Contractors will soon complete work to install a new water control structure and pump system at Lake Maria in northeastern Murray County. The project on the 425-acre shallow lake will provide a number of benefits to outdoor recreation, wildlife and property owners. It also includes features that will improve efficiency and safety for staff operating the control structure.
The new water control structure is located at the lake’s south end near Murray County Road 30. It features new water pumps and a remodeled utility building to house electronic controls and equipment. The project also includes upgrades to an electric fish barrier that is designed to prevent common carp migration upstream into Lake Maria.
This winter’s construction will provide a number of significant benefits in three key areas: wildlife habitat, water quality and water storage.
Historically, Lake Maria has been a feeding and resting area for migratory waterfowl. The water control structure will allow DNR managers to lower water levels as needed to reduce common carp populations. Common carp degrade water quality and habitat for fish and waterfowl through their feeding actions. Occasional drawdowns also consolidate sediments and allow vegetation to become established, which improves water clarity. In clearer water, aquatic vegetation can re-establish, which improves habitat for migratory waterfowl. Improved habitat should benefit duck and goose hunters as soon as the fall of 2021, depending on precipitation.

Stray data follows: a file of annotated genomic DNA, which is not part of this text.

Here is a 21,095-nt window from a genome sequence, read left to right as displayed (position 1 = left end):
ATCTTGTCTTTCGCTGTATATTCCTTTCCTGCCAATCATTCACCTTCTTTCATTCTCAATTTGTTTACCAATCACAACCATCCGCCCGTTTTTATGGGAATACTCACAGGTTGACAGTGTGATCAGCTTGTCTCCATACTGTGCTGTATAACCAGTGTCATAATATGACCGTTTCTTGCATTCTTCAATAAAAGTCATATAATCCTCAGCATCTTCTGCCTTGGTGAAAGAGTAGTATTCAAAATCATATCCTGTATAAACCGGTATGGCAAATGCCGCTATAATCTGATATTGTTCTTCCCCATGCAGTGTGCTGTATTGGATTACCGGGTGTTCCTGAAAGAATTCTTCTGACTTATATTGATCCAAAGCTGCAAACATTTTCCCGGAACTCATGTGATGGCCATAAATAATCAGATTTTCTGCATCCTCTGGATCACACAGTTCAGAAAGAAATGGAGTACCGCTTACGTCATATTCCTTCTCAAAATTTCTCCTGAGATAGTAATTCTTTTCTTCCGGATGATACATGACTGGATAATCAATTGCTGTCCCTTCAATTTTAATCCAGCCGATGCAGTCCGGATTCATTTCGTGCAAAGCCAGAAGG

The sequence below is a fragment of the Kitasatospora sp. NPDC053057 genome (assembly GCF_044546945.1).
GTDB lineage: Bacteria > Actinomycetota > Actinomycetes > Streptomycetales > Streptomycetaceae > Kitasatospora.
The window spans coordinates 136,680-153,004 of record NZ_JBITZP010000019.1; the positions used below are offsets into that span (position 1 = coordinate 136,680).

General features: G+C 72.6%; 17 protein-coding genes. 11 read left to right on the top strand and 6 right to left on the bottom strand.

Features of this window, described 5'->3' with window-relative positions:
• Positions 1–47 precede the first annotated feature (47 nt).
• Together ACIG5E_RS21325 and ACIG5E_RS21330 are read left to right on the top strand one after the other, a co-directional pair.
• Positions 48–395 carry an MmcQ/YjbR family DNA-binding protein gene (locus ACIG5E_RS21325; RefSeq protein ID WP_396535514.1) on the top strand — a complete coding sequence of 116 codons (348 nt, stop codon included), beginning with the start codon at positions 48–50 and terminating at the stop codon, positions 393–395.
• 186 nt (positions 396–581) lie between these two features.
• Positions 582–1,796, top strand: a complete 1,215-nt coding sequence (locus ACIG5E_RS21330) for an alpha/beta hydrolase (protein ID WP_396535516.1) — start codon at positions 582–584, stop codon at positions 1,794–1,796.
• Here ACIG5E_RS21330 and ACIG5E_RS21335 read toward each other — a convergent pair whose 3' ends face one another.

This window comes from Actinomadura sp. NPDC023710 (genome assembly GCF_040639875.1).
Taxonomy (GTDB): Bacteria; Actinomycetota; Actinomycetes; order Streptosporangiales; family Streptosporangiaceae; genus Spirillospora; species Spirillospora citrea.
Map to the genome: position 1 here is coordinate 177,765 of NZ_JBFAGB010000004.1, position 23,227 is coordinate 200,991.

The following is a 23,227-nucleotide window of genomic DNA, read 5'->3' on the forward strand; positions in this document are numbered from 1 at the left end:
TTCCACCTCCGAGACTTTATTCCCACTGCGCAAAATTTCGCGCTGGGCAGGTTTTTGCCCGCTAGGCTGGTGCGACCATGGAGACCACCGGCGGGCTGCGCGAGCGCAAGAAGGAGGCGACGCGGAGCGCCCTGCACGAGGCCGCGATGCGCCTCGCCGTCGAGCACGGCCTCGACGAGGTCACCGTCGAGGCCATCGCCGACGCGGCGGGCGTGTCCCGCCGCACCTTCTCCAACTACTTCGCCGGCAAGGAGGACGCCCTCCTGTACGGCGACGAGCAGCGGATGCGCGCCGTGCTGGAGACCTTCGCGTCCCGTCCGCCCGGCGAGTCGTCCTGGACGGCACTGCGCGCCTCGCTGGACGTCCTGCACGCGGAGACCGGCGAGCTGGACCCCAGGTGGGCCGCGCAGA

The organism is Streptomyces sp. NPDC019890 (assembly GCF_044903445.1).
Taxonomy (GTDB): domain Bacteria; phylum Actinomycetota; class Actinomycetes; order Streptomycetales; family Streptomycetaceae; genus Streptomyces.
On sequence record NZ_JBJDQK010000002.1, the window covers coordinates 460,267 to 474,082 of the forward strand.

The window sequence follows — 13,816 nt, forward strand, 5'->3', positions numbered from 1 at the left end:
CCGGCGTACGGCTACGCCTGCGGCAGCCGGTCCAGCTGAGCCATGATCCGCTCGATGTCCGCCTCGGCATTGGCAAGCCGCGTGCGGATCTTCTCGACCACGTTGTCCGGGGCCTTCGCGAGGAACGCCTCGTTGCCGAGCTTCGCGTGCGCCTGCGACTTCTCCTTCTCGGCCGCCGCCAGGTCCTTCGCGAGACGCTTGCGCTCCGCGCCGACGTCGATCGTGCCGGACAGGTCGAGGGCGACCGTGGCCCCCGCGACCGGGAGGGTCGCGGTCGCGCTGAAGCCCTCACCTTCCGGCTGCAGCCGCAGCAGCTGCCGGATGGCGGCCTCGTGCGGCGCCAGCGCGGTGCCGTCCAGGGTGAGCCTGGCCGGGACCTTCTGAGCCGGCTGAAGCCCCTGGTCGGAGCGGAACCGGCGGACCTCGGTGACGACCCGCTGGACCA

The new water control structure, pump and electric fish barrier will improve water quality not only in Lake Maria, but also downstream into two of the region’s best walleye fisheries in Lake Sarah and Lake Shetek. The water control structure and pump will help DNR wildlife managers better implement the water level changes and other operational adjustments called for by the lake management plan. The electric fish barrier, coupled with the water control structure, will help prevent common carp from populating Lake Maria.
This project, coupled with some new land acquisitions and subsequent wetland restorations in the Lake Maria watershed being pursued in 2021, are intended to improve groundwater absorption, surface water storage, and improved water quality in Lake Maria, Lake Sarah and Lake Shetek.
This project, made possible by a state appropriation to Ducks Unlimited from Minnesota’s Outdoor Heritage Fund as well as Ducks Unlimited supporters, underscores the importance that partnerships play into protecting natural resources.
“Partnerships like this are key to getting quality projects like this one accomplished,” said Bill Schuna, Slayton-area wildlife manager. “Collaborations help all of us reach better decisions and simply get more work — and better quality work — finished.”